After George spots an eclair in the garbage bin at Mrs. Enright’s home (his girlfriend, Lindsay’s, mother), he reaches into the trash can to enjoy the baked delight. Bum status notwithstanding, was George within his legal rights to take the eclair out of the trash? Who actually owns the garbage?
Trash is considered abandoned property. Case law from the California Court of Appeals, as well as the Indiana Court of Appeals both attest to the fact that once garbage “is placed in trash bags, and those trash bags are placed in an unlocked dumpster on the curtilage and readily accessible to others, that trash has been abandoned.” Essentially, trash is trash. Once it’s in the can and put outside where anyone can access it, then it is going to be considered abandoned property and anyone can take the refuse. However, if the trash-creator took some steps to demonstrate that he or she still wished to retain ownership of the trash, such as by keeping it in the house or keeping the doily on, then even if it’s in the cylinder it still won’t be considered abandoned property. A trash can in the house will still be private property, even though it’s final destination is for the dump.
So is George within his legal rights to act like a bum? The question really centers on whether Lindsay’s aunt abandoned her rights to the eclair when she put it into the trash. On the one hand, the eclair is in the cylinder and could therefore be considered abandoned property by her. On the other hand, it was both (1) above the rim and (2) the garbage can itself is still in the home and could therefore be considered private property.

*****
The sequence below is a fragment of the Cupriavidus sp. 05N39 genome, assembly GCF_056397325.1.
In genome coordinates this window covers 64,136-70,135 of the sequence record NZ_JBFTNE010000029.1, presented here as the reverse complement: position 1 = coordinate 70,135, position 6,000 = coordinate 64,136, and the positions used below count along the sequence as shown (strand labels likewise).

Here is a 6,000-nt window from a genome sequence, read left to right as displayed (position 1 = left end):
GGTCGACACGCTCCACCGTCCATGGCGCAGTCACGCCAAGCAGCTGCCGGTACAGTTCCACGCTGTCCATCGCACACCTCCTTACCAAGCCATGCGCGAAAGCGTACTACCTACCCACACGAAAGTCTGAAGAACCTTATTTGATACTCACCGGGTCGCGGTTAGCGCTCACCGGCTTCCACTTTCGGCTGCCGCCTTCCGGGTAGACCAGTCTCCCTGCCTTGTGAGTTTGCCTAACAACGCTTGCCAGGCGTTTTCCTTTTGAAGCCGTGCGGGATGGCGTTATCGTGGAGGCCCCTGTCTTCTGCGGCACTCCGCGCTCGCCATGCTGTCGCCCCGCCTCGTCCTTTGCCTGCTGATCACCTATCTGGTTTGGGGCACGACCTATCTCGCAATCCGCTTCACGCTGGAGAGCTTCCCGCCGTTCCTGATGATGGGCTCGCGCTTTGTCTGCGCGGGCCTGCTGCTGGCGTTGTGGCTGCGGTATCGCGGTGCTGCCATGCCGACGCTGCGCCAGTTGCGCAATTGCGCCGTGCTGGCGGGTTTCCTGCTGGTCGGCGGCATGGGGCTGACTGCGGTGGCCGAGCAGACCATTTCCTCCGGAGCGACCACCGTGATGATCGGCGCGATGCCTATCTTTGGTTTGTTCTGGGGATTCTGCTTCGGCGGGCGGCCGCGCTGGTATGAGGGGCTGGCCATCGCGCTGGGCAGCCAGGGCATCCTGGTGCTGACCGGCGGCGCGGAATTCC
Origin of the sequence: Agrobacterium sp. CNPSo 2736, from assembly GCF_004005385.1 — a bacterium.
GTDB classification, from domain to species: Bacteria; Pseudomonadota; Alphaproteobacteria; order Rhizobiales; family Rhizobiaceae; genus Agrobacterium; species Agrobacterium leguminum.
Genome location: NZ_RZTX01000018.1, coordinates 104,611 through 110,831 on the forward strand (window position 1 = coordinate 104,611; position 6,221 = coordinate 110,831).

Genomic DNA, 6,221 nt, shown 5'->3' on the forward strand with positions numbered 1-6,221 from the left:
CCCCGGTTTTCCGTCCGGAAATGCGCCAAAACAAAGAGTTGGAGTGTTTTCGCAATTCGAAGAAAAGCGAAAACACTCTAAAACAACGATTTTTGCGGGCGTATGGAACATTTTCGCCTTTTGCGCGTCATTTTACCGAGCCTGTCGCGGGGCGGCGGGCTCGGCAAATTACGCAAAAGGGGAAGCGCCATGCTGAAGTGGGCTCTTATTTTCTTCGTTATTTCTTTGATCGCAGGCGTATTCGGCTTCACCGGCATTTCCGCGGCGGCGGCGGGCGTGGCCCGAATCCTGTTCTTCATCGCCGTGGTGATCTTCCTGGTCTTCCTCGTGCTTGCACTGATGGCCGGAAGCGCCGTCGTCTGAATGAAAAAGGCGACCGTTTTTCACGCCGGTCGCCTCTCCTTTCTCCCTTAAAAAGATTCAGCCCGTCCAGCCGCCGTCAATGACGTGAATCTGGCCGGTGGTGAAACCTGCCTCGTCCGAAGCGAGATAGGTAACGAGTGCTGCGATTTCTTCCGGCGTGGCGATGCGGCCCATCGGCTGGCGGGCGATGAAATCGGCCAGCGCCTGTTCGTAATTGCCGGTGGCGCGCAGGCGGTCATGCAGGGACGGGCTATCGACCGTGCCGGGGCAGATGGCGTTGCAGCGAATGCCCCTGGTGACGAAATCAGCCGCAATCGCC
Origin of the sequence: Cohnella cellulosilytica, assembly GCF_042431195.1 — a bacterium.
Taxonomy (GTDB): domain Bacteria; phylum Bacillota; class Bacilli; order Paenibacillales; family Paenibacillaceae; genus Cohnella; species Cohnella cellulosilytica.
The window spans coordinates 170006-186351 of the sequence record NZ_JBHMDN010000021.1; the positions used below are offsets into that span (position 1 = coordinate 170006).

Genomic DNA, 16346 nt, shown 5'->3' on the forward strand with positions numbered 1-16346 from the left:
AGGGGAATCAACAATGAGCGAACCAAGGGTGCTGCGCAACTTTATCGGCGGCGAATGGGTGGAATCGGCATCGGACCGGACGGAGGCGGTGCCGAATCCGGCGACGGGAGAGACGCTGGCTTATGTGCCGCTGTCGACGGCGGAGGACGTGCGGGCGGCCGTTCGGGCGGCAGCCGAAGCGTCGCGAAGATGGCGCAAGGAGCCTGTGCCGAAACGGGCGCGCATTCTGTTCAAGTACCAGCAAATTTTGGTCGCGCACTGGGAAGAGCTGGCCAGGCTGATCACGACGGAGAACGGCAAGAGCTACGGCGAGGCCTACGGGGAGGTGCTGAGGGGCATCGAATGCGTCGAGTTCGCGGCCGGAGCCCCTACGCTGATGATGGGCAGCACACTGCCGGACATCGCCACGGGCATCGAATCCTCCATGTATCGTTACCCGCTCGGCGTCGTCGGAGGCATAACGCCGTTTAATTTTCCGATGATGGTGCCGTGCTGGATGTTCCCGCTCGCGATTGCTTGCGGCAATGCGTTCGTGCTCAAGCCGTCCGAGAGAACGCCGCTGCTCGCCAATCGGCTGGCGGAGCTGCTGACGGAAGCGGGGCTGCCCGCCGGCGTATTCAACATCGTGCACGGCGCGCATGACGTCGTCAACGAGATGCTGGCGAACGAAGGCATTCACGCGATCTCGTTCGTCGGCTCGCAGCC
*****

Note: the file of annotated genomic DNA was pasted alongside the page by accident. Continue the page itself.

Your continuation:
Ultimately though, the eclair should be considered abandoned property. Although technically yes the garbage is still in the home, within the context of the party the eclair had certainly been abandoned by Lindsay’s aunt. As Jerry astutely points out, once something goes into the trash, it’s supposed to stay there. So it’s safe to assume that when Lindsay’s aunt dropped the eclair into the trash, she not only relinquished her rights to it, she intended for it stay in the trash. George, therefore, was perfectly in his right to take the eclair out of the trash and eat it, society notwithstanding, since it was abandoned property.
One thing to consider is whether the factors that determine abandoned property are subjective or objective. For instance, George claims his family eats out of the garbage all the time. If that were to be his case, then just because something is put in the garbage doesn’t mean that the Costanza’s are abandoning the property. On the other hand, since such behavior clearly objectively crosses the line from man to bum, it’s very possible that a court would rule that even if it was hovering like an angel above the rest of the garbage, it’s still abandoned property.
The key factor in garbage law is whether the property has been abandoned. If it has been, then it’s free for anyone to take, so long as it’s not done by trespassing onto private property. Here, Lindsay’s aunt clearly abandoned the eclair when she put it in the garbage. George was legally free to take it as his own, no matter who else had taken a bite before.